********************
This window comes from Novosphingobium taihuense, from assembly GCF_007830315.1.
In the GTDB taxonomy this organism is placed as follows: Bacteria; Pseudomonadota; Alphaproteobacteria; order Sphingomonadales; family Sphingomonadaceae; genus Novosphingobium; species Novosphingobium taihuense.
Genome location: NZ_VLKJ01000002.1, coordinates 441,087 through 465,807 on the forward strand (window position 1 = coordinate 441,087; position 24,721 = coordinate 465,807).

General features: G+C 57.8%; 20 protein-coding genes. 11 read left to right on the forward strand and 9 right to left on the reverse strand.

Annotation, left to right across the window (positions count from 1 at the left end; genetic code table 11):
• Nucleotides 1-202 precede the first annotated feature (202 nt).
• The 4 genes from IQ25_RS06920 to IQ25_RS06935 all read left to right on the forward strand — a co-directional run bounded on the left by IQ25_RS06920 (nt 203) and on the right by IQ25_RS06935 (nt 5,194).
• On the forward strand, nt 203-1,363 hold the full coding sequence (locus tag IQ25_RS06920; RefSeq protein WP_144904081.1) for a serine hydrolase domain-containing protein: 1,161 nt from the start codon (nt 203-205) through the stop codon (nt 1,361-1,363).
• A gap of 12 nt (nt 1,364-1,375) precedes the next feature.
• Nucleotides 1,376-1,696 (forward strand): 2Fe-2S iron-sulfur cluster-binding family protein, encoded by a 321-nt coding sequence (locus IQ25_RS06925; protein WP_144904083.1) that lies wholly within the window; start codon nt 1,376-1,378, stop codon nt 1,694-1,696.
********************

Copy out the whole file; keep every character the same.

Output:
This window comes from Novosphingobium taihuense, from assembly GCF_007830315.1.
In the GTDB taxonomy this organism is placed as follows: Bacteria; Pseudomonadota; Alphaproteobacteria; order Sphingomonadales; family Sphingomonadaceae; genus Novosphingobium; species Novosphingobium taihuense.
Genome location: NZ_VLKJ01000002.1, coordinates 441,087 through 465,807 on the forward strand (window position 1 = coordinate 441,087; position 24,721 = coordinate 465,807).

General features: G+C 57.8%; 20 protein-coding genes. 11 read left to right on the forward strand and 9 right to left on the reverse strand.

Annotation, left to right across the window (positions count from 1 at the left end; genetic code table 11):
• Nucleotides 1-202 precede the first annotated feature (202 nt).
• The 4 genes from IQ25_RS06920 to IQ25_RS06935 all read left to right on the forward strand — a co-directional run bounded on the left by IQ25_RS06920 (nt 203) and on the right by IQ25_RS06935 (nt 5,194).
• On the forward strand, nt 203-1,363 hold the full coding sequence (locus tag IQ25_RS06920; RefSeq protein WP_144904081.1) for a serine hydrolase domain-containing protein: 1,161 nt from the start codon (nt 203-205) through the stop codon (nt 1,361-1,363).
• A gap of 12 nt (nt 1,364-1,375) precedes the next feature.
• Nucleotides 1,376-1,696 (forward strand): 2Fe-2S iron-sulfur cluster-binding family protein, encoded by a 321-nt coding sequence (locus IQ25_RS06925; protein WP_144904083.1) that lies wholly within the window; start codon nt 1,376-1,378, stop codon nt 1,694-1,696.